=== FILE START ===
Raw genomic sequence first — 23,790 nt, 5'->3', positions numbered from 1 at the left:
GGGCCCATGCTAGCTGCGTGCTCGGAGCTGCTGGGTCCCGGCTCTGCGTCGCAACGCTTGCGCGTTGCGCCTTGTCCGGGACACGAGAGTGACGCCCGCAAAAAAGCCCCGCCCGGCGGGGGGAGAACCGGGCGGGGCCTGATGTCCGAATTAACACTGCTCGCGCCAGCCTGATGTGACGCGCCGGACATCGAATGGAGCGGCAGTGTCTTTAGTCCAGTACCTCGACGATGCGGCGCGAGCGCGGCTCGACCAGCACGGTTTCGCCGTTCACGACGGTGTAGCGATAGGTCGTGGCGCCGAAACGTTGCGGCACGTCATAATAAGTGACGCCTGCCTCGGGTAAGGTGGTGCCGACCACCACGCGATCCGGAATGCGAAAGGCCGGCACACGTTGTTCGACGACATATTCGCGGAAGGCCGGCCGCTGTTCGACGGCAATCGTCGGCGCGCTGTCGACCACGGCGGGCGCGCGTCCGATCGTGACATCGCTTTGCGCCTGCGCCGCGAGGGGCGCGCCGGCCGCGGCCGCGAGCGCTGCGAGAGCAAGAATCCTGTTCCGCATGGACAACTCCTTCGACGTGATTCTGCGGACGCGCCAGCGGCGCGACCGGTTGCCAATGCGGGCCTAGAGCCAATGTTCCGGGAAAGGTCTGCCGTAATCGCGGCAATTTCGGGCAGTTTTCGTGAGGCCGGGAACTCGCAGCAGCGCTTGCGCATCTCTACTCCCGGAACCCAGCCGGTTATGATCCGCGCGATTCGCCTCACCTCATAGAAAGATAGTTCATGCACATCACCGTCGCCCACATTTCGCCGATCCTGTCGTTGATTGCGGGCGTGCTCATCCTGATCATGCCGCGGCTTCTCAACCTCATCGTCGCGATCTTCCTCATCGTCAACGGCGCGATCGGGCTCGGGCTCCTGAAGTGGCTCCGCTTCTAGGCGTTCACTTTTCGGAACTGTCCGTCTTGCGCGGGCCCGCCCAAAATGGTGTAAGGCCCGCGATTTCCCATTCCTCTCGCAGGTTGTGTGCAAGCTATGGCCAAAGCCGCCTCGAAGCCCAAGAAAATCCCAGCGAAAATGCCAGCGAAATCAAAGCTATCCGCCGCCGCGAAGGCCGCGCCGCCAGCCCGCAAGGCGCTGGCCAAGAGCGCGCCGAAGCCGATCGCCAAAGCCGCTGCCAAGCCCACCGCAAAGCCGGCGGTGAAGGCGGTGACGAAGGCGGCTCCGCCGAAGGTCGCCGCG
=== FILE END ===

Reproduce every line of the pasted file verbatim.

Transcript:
Raw genomic sequence first — 23,790 nt, 5'->3', positions numbered from 1 at the left:
GGGCCCATGCTAGCTGCGTGCTCGGAGCTGCTGGGTCCCGGCTCTGCGTCGCAACGCTTGCGCGTTGCGCCTTGTCCGGGACACGAGAGTGACGCCCGCAAAAAAGCCCCGCCCGGCGGGGGGAGAACCGGGCGGGGCCTGATGTCCGAATTAACACTGCTCGCGCCAGCCTGATGTGACGCGCCGGACATCGAATGGAGCGGCAGTGTCTTTAGTCCAGTACCTCGACGATGCGGCGCGAGCGCGGCTCGACCAGCACGGTTTCGCCGTTCACGACGGTGTAGCGATAGGTCGTGGCGCCGAAACGTTGCGGCACGTCATAATAAGTGACGCCTGCCTCGGGTAAGGTGGTGCCGACCACCACGCGATCCGGAATGCGAAAGGCCGGCACACGTTGTTCGACGACATATTCGCGGAAGGCCGGCCGCTGTTCGACGGCAATCGTCGGCGCGCTGTCGACCACGGCGGGCGCGCGTCCGATCGTGACATCGCTTTGCGCCTGCGCCGCGAGGGGCGCGCCGGCCGCGGCCGCGAGCGCTGCGAGAGCAAGAATCCTGTTCCGCATGGACAACTCCTTCGACGTGATTCTGCGGACGCGCCAGCGGCGCGACCGGTTGCCAATGCGGGCCTAGAGCCAATGTTCCGGGAAAGGTCTGCCGTAATCGCGGCAATTTCGGGCAGTTTTCGTGAGGCCGGGAACTCGCAGCAGCGCTTGCGCATCTCTACTCCCGGAACCCAGCCGGTTATGATCCGCGCGATTCGCCTCACCTCATAGAAAGATAGTTCATGCACATCACCGTCGCCCACATTTCGCCGATCCTGTCGTTGATTGCGGGCGTGCTCATCCTGATCATGCCGCGGCTTCTCAACCTCATCGTCGCGATCTTCCTCATCGTCAACGGCGCGATCGGGCTCGGGCTCCTGAAGTGGCTCCGCTTCTAGGCGTTCACTTTTCGGAACTGTCCGTCTTGCGCGGGCCCGCCCAAAATGGTGTAAGGCCCGCGATTTCCCATTCCTCTCGCAGGTTGTGTGCAAGCTATGGCCAAAGCCGCCTCGAAGCCCAAGAAAATCCCAGCGAAAATGCCAGCGAAATCAAAGCTATCCGCCGCCGCGAAGGCCGCGCCGCCAGCCCGCAAGGCGCTGGCCAAGAGCGCGCCGAAGCCGATCGCCAAAGCCGCTGCCAAGCCCACCGCAAAGCCGGCGGTGAAGGCGGTGACGAAGGCGGCTCCGCCGAAGGTCGCCGCG